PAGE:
Audrey Hepburn and other celebrities who died this day, January 20, in history.
By: Legacy Staff
12 months ago
We remember Hollywood icon Audrey Hepburn and other celebrities who died this day, January 20, in history.
Etta James, U.S. singer inducted into the Rock and Roll Hall of Fame, dies of complications of leukemia at 73. James was known best for the lovely song that's been played at countless weddings and special occasions, including Barack Obama's inaugural ball. "At Last" has been recorded by dozens of artists, from Nat King Cole to Stevie Nicks to Beyonce, but James' rendition far outshines all the others. Read more
David "Fathead" Newman, U.S. jazz saxophonist known for the hard bop style, dies of pancreatic cancer at 75. Newman played and recorded with a wide range of jazz and soul luminaries, such as Herbie Mann, Aretha Franklin, and Aaron Neville, according to his obituary by The Associated Press. He also enjoyed a successful solo career. He was nominated for a Grammy Award in 1990 for his work with Art Blakey and Dr. John. Read more
Guinn Smith, U.S. Olympian who won the gold medal for pole vaulting at the 1948 Olympics, dies at 83.
Nedra Volz, U.S. actress who guest-starred on numerous television shows, dies at 94.
Al Hirschfeld, U.S. caricaturist known best for his black-and-white portraits of celebrities, dies at 99.
Carrie Hamilton, U.S. actress and singer who was the daughter of actress Carol Burnett, dies at 38.
Bobo Brazil, U.S. African-American professional wrestler who was a pioneer in breaking down racial barriers in the sport, dies at 73.
Curt Flood, U.S. Major League Baseball center fielder for the St. Louis Cardinals who was a three-time All-Star and an early pioneer of baseball free agency, dies of throat cancer at 59.
Gerald Joseph Mulligan, jazz baritone saxophonist and composer who was one of the greats of cool jazz, dies at 68.
Audrey Hepburn, U.S. actress who starred in "Roman Holiday" and "Breakfast at Tiffany's," dies of stomach cancer at 63. Hepburn landed her breakout role opposite Gregory Peck in a part originally written for Elizabeth Taylor. Actress Jean Simmons also was high on director William Wyler's list, but Hepburn landed the role after a screen test. More impressive to the director than the scene she performed was her demeanor when candidly speaking to him afterward (unbeknown to her, the cameras were still rolling). The first Hollywood movie to be filmed entirely on location in Italy also was Audrey Hepburn's first major role. Her co-star Peck was so sure she would win an Oscar for the performance that he told the studio they should put her name above the title (they did, and Hepburn won). Read more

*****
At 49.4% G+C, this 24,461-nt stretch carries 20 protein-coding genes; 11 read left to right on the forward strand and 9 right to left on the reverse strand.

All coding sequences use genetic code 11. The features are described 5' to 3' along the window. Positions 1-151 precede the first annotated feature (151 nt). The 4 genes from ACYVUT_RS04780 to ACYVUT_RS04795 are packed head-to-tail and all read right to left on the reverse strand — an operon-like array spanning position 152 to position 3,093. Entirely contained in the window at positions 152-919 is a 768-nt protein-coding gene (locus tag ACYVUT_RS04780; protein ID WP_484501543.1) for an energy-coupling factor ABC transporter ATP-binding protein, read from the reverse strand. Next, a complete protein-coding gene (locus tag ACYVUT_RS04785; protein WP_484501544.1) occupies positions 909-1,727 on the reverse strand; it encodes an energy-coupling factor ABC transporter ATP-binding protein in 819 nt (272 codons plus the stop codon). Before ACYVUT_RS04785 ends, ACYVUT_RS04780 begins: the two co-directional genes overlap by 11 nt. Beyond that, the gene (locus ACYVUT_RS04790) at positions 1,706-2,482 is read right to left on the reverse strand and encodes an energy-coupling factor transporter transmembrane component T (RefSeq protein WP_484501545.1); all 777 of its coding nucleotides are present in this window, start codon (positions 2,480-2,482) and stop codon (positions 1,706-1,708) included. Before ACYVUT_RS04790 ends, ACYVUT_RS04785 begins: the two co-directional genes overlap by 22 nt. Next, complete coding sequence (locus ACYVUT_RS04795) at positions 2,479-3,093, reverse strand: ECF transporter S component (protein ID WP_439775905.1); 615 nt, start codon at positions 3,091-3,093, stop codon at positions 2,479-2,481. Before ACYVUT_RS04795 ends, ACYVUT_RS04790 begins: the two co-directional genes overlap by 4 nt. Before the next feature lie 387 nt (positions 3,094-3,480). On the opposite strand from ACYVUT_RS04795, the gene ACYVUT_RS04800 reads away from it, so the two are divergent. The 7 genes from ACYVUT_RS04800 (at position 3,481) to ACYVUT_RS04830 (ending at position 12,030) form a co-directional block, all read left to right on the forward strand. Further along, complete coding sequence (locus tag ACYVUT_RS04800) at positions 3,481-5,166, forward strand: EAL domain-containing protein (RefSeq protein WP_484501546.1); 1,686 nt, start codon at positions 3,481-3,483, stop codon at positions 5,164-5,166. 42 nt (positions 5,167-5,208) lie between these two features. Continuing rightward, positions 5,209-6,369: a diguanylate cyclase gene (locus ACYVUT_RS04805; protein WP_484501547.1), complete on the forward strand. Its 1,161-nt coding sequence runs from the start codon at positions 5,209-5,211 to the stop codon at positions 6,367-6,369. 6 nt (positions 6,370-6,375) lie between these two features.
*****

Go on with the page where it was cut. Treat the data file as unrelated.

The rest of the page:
Barbara Stanwyck, Oscar-nominated U.S. actress who starred in the films "Stella Dallas" and "Double Indemnity" and the TV series "The Big Valley," dies at 82. Movie and television stars often have quite a bit of help in finding fame. Some grow up in acting families, seemingly destined from birth to follow in their famous parents’ footsteps. Others attend top drama schools, learning firsthand from seasoned pros. Plenty do struggle along the way, waiting tables and surviving on ramen as they attended audition after audition. Few, however, can claim an upbringing quite as miserable as Barbara Stanwyck's. Read more
Johnny Weissmuller, German-American competitive swimmer and actor who won five Olympic gold medals and starred in the "Tarzan" films of the 1930s and '40s, dies at 79. Beginning with 1932's "Tarzan the Ape Man," Weissmuller would portray the loin-clothed king of the jungle 12 times. He appeared in almost all of those films with Maureen O'Sullivan playing Jane, while no fewer than eight different chimpanzees portrayed Cheetah over the years. The massive success of the films allowed Weissmuller to build himself an 8,700-square-foot mansion in Los Angeles that included a 300-foot serpentine swimming pool; famous later residents included Marion Davies and Mick Jagger. Read more
Garrincha, Brazilian soccer player who is considered one of the all-time greats and who won two World Cup championships, dies at 49. Garrincha, as adoring soccer fans know him, was born Manuel Francisco dos Santos in a slum of Rio de Janiero. Burdened with a series of birth defects, he was a child few would have pegged to become a world-class athlete. In addition to a deformed spine and a right leg that bent inward, his left leg was fully 6 centimeters shorter than his right. A childhood operation designed to treat the condition only made it worse. Read more
Gilbert M. Anderson, U.S. actor who is considered the first cowboy movie star, appearing as Bronco Billy, dies at 90.
Alan Freed, U.S. disc jockey, considered the Father of Rock 'n' Roll, who came up with the name "rock 'n' roll" for the new music style combining blues, country, and R&B in the 1950s, dies of alcoholism at 43. Freed was a disc jockey at WJW in Cleveland, playing R&B music on his groovily named show, "The Moondog House," when he coined the term "rock 'n' roll" and went on to organize the world's first rock 'n' roll concert. The 1952 Moondog Coronation Ball drew tens of thousands of music lovers — far more than the venue could hold — and was shut down by the authorities after just one song. It proved a fitting beginning for the genre. Read more
James Connolly, U.S. athlete who won the first gold medal awarded in the modern games in the 1896 Olympics in Athens in the triple jump, dies at 88.
Josh Gibson, U.S. Negro League baseball player and Baseball Hall of Famer who was considered one of the great power hitters of all time, dies of a brain tumor at 35.
King George V, king of England from 1910 to 1936, dies at 70.